Skip to main content

Golf Injuries

"Seeing a chiropractor on a regular basis has made me a better golfer. I've been going to chiropractors for as long as I can remember. It's as important to my training as practicing my swing."
- Tiger Woods, 14-time PGA Championship golfer

Part of my job as your golf doctor is to guide you into the direction of maximum recovery. I will analyze your posture, body mechanics and physical restrictions and create a custom protocol that will utilize the latest tools and techniques in the industry. We are successful when others have failed because we pay attention to detail and focus on the cause of your problem not merely the symptom.

What Causes Golf Injuries?

  • Overuse
  • Mis-hits or duffs (hitting the ground during the swing)
  • Poor swing mechanics
  • Over-swinging
  • Skipping the Warm-up
  • Twisting the Spine During the Swing
  • Incorrect Golf Club Grip

Prevention of Golf injuries depends upon:

  • Proper swing mechanics and club grip
  • Proper conditioning -flexible ankles, hips, thoracic spine and shoulder joints
  • Proper equipment - graphite shafts- large club grips
  • Avoid hitting off artificial mats

I recommend switching to a larger club grip to treat and prevent golfer's elbow.

Listen to what this professional golfer has to say.

Golfer's elbow


Golfer's elbow is pain and inflammation on the inner side of your elbow, where the tendons of your forearm muscles attach to the bony bump on the inside of your elbow. The pain may spread into your forearm and wrist. Golfer's elbow � also known as medial epicondylitis � is similar to tennis elbow. But it occurs on the inside � rather than the outside � of your elbow. And it's not limited to golfers. Tennis players and others who repeatedly use their wrists or clench their fingers also can develop golfer's elbow.


Golfer's elbow is characterized by:

  • Pain and tenderness on the inner side of your elbow. Sometimes the pain extends along the inner side of your forearm.
  • Stiffness. Your elbow may feel stiff, and it may hurt to make a fist.
  • Weakness. You may have weakness in your hands and wrists.
  • Numbness or tingling. Many people with golfer's elbow experience numbness or a tingling sensation that radiates into one or more fingers � usually the ring and little fingers.
  • The pain of golfer's elbow may appear suddenly or gradually. The pain may get worse when you:
  • Swing a golf club or racket
  • Squeeze or pitch a ball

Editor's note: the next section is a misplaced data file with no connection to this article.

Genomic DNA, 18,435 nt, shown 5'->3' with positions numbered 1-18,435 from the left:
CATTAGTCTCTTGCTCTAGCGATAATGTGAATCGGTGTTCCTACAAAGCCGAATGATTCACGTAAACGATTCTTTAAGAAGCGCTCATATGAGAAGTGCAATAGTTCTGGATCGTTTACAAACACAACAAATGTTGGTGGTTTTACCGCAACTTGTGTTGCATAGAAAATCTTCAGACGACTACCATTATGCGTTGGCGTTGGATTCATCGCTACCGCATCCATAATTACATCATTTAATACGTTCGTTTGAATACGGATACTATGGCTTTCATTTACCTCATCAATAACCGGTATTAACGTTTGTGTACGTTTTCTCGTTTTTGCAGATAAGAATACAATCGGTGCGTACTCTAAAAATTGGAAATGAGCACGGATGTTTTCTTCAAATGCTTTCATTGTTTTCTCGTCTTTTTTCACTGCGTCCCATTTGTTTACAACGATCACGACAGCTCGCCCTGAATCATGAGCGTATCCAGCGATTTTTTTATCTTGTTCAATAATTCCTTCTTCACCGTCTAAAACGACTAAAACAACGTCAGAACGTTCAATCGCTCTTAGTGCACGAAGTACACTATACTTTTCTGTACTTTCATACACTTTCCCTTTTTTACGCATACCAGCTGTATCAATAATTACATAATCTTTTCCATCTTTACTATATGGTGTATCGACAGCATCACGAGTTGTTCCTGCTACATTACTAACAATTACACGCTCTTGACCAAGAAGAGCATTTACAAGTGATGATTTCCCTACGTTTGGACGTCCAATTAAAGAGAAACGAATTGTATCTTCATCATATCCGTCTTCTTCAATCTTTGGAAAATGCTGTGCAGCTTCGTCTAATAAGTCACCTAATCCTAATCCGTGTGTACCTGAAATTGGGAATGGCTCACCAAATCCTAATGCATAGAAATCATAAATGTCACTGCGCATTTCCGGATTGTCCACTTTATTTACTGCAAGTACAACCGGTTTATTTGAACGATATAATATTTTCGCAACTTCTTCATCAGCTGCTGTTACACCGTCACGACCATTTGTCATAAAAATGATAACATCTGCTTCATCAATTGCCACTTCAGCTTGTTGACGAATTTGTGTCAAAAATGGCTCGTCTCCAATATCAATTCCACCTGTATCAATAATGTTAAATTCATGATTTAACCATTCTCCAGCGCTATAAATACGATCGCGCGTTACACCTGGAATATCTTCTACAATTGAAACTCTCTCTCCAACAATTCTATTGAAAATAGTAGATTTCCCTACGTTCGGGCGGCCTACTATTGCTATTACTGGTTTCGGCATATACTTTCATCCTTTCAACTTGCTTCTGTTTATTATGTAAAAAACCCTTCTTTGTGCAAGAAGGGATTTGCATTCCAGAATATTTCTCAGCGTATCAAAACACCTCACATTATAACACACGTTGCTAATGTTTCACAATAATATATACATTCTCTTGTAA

• Shake hands
  • Turn a doorknob
  • Pick up something with your palm down
  • Flex your wrist toward your forearm
  • When to see a doctor
  • Consult your doctor if rest, ice and over-the-counter (OTC) pain relievers don't ease your elbow pain and tenderness. Seek immediate care if:
  • Your elbow is hot and inflamed and you have a fever
  • You can't bend your elbow
  • Your elbow looks deformed
  • You suspect you've broken a bone


Golfer's elbow is caused by damage to the muscles and tendons that control your wrist and fingers. The damage is typically related to excess or repetitive stress � especially forceful wrist and finger motions. Sometimes golfer's elbow begins after a sudden force to the elbow or wrist.
Many activities can lead to golfer's elbow, including:

  • Golf. Gripping or swinging the clubs incorrectly can take a toll on your muscles and tendons. Incorrect golf club grips or equipment.
  • Racket sports. Excessive topspin can hurt your elbow. Using a racket that's too small, heavy or tightly strung also can lead to injury.
  • Throwing sports. Improper pitching technique in baseball or softball can be another culprit.
  • Weight training. Lifting weights using improper technique, such as curling the wrists during a biceps exercise, can lead to overload of the elbow muscles and tendons.
  • Other activities. Painting, raking, hammering, chopping wood, typing and other repetitive wrist, hand or arm movements can result in golfer's elbow as well.

Risk factors

Golfer's elbow is most common in men ages 20 to 49 � but the condition can affect anyone who repetitively stresses the wrists or fingers.

Dr. Berry's Treatment Protocol for Golfer's Elbow

It is estimated that 10-15% of medial epicondylitis (golfers elbow) is treated surgically. Many of these surgeries (which are not always successful at alleviating pain) could have been avoided with non intrusive measures.The Class IV K-Laser is at the heart of our treatment program. It provides a safe, effective, non-invasive, painless solution for elbow pain and injury.

Patients respond exceptionally well to treatments and usually notice significant pain relief after just a few treatments. Dr. Berry�s program utilizes the latest FDA Cleared Lasers, and combines them with other therapies to help reduce the pain, strengthen the muscles and increase range of motion. Most importantly these treatments help reduce inflammation/swelling, which helps improve overall function.

Dr. Berry has been treating sports injuries for over 35 years and has been helping people suffering from various health conditions during that time. Patients seek his advice and care if they want to avoid surgery if at all possible and help you return to all the activities you enjoy.